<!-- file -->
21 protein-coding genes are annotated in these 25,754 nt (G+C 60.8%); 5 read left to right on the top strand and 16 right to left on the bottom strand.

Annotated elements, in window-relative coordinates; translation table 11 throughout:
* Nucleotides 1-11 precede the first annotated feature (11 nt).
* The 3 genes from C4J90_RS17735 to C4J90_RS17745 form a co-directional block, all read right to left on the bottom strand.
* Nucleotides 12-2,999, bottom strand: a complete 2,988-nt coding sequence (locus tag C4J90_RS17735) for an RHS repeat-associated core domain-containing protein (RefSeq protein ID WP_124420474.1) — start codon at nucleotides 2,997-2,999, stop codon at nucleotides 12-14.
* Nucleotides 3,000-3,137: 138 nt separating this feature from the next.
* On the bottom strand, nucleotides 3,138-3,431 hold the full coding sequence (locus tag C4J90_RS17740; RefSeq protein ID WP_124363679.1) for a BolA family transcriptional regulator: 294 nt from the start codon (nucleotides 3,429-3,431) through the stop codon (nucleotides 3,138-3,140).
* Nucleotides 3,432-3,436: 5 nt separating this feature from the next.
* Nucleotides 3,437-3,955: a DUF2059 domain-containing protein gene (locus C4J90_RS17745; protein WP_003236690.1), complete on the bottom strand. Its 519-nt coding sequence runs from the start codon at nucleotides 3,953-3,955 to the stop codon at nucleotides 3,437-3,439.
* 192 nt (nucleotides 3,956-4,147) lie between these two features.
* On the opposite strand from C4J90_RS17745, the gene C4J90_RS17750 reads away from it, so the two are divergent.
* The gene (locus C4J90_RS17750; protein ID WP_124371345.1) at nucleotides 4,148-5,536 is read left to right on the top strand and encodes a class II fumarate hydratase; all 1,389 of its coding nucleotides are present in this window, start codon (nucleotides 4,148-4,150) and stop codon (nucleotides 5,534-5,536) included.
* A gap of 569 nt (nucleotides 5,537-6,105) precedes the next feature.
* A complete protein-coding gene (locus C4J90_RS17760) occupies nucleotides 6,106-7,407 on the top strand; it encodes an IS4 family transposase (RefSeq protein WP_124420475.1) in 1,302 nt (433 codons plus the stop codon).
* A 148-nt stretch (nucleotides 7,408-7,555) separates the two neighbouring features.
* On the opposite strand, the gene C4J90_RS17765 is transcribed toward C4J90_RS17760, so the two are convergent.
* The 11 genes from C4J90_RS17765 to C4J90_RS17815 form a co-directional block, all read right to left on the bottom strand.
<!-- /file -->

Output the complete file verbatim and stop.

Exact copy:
21 protein-coding genes are annotated in these 25,754 nt (G+C 60.8%); 5 read left to right on the top strand and 16 right to left on the bottom strand.

Annotated elements, in window-relative coordinates; translation table 11 throughout:
* Nucleotides 1-11 precede the first annotated feature (11 nt).
* The 3 genes from C4J90_RS17735 to C4J90_RS17745 form a co-directional block, all read right to left on the bottom strand.
* Nucleotides 12-2,999, bottom strand: a complete 2,988-nt coding sequence (locus tag C4J90_RS17735) for an RHS repeat-associated core domain-containing protein (RefSeq protein ID WP_124420474.1) — start codon at nucleotides 2,997-2,999, stop codon at nucleotides 12-14.
* Nucleotides 3,000-3,137: 138 nt separating this feature from the next.
* On the bottom strand, nucleotides 3,138-3,431 hold the full coding sequence (locus tag C4J90_RS17740; RefSeq protein ID WP_124363679.1) for a BolA family transcriptional regulator: 294 nt from the start codon (nucleotides 3,429-3,431) through the stop codon (nucleotides 3,138-3,140).
* Nucleotides 3,432-3,436: 5 nt separating this feature from the next.
* Nucleotides 3,437-3,955: a DUF2059 domain-containing protein gene (locus C4J90_RS17745; protein WP_003236690.1), complete on the bottom strand. Its 519-nt coding sequence runs from the start codon at nucleotides 3,953-3,955 to the stop codon at nucleotides 3,437-3,439.
* 192 nt (nucleotides 3,956-4,147) lie between these two features.
* On the opposite strand from C4J90_RS17745, the gene C4J90_RS17750 reads away from it, so the two are divergent.
* The gene (locus C4J90_RS17750; protein ID WP_124371345.1) at nucleotides 4,148-5,536 is read left to right on the top strand and encodes a class II fumarate hydratase; all 1,389 of its coding nucleotides are present in this window, start codon (nucleotides 4,148-4,150) and stop codon (nucleotides 5,534-5,536) included.
* A gap of 569 nt (nucleotides 5,537-6,105) precedes the next feature.
* A complete protein-coding gene (locus C4J90_RS17760) occupies nucleotides 6,106-7,407 on the top strand; it encodes an IS4 family transposase (RefSeq protein WP_124420475.1) in 1,302 nt (433 codons plus the stop codon).
* A 148-nt stretch (nucleotides 7,408-7,555) separates the two neighbouring features.
* On the opposite strand, the gene C4J90_RS17765 is transcribed toward C4J90_RS17760, so the two are convergent.
* The 11 genes from C4J90_RS17765 to C4J90_RS17815 form a co-directional block, all read right to left on the bottom strand.